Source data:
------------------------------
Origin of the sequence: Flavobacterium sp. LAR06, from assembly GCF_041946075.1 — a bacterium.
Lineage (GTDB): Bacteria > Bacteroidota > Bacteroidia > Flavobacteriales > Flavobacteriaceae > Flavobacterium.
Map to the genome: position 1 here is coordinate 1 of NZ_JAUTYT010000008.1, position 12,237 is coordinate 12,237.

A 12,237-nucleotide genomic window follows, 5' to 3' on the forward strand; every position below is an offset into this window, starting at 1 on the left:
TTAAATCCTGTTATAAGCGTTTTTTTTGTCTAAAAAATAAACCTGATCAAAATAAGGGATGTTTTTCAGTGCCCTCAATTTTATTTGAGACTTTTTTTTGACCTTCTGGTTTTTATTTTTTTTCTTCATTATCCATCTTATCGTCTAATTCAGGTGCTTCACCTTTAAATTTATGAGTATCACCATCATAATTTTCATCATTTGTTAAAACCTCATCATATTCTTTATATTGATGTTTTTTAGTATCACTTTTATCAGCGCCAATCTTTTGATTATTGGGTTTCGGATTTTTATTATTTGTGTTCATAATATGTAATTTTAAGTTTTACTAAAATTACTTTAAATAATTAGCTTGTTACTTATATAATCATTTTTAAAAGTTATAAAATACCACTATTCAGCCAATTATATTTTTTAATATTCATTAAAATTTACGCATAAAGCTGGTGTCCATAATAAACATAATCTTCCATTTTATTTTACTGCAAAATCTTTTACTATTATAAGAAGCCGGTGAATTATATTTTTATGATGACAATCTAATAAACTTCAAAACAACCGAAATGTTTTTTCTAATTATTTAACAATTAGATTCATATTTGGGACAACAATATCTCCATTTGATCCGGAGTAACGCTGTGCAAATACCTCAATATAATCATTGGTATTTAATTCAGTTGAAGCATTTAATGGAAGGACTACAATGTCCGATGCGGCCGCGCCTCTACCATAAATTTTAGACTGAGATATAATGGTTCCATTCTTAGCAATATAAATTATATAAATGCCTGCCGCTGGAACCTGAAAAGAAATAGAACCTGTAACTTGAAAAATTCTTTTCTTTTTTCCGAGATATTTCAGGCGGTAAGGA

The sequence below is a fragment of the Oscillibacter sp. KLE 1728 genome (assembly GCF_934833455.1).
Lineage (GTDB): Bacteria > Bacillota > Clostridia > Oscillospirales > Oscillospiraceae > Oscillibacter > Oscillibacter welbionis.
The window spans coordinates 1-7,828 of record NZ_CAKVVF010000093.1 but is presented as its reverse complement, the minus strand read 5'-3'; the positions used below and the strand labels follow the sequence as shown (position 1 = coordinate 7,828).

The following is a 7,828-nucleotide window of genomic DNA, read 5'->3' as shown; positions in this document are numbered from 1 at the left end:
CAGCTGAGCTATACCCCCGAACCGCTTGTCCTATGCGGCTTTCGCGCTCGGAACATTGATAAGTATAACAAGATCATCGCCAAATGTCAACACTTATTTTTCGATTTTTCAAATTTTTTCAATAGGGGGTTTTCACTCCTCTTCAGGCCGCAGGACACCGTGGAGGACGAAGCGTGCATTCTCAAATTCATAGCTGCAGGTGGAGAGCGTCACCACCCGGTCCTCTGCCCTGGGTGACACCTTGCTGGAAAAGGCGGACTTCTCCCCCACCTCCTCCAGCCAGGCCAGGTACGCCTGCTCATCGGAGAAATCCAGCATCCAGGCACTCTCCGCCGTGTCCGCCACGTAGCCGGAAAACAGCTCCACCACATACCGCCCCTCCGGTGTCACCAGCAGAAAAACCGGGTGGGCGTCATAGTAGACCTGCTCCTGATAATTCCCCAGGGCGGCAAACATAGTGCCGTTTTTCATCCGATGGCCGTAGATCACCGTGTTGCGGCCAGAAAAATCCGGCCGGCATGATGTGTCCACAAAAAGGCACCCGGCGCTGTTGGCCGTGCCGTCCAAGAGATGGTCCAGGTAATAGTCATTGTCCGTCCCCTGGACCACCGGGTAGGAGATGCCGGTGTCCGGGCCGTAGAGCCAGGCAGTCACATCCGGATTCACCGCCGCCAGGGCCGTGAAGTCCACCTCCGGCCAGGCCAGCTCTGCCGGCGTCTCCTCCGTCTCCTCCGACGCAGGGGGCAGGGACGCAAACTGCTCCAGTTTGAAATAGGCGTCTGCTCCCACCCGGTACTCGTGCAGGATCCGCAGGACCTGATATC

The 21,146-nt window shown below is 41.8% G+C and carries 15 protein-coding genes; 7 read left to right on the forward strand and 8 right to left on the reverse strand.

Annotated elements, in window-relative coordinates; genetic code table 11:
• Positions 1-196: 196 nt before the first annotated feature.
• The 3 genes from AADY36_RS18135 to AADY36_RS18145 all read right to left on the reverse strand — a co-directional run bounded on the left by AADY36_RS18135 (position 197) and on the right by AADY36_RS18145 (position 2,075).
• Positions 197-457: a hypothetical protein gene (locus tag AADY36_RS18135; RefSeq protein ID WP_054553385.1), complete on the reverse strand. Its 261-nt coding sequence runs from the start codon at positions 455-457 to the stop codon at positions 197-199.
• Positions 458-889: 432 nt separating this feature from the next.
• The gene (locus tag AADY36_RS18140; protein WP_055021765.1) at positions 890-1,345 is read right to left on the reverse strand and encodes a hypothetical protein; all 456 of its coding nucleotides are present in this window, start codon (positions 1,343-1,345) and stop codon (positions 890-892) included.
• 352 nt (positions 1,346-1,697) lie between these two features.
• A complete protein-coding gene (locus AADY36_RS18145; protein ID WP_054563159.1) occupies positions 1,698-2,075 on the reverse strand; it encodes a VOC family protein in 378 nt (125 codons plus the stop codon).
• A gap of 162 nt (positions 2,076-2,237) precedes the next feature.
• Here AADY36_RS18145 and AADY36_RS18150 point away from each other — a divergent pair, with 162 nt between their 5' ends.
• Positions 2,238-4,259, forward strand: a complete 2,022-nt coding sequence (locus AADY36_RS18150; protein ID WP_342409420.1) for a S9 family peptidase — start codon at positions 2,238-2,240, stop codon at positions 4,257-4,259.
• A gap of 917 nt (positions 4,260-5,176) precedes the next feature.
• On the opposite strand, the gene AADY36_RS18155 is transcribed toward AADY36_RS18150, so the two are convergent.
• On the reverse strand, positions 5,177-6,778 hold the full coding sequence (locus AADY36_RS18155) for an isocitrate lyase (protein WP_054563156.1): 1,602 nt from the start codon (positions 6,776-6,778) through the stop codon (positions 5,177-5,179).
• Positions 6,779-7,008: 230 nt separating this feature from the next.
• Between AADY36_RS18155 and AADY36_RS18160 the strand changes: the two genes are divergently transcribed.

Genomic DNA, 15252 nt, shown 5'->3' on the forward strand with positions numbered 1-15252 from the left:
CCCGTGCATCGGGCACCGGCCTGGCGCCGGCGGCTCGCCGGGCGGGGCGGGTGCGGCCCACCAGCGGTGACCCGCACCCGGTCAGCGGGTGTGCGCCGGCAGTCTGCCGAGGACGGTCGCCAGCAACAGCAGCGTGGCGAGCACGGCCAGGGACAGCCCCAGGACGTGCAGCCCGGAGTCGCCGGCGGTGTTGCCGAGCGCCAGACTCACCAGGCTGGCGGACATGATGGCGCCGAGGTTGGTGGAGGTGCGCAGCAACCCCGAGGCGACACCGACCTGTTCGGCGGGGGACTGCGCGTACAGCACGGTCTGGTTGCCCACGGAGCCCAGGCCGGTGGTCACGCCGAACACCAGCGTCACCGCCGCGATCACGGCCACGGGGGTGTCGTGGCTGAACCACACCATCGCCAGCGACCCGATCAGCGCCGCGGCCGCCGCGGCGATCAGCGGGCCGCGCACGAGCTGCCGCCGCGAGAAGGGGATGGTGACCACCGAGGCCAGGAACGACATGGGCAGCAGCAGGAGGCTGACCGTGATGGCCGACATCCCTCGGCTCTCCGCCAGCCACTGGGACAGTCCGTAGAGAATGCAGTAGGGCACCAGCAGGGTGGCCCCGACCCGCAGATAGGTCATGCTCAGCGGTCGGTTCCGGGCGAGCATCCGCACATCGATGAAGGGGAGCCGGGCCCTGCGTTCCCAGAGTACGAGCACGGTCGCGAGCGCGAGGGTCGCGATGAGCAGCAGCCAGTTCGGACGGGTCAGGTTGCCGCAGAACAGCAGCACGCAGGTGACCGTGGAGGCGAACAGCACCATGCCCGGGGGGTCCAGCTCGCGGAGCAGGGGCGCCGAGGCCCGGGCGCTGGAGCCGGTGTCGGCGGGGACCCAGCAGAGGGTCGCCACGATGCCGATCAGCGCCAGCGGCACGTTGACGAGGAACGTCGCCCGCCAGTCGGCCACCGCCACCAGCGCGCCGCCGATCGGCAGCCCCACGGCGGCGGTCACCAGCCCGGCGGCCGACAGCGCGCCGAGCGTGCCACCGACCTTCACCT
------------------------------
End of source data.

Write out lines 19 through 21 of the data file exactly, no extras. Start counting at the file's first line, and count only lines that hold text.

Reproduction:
• A complete protein-coding gene (locus AADY36_RS18145; protein ID WP_054563159.1) occupies positions 1,698-2,075 on the reverse strand; it encodes a VOC family protein in 378 nt (125 codons plus the stop codon).
• A gap of 162 nt (positions 2,076-2,237) precedes the next feature.
• Here AADY36_RS18145 and AADY36_RS18150 point away from each other — a divergent pair, with 162 nt between their 5' ends.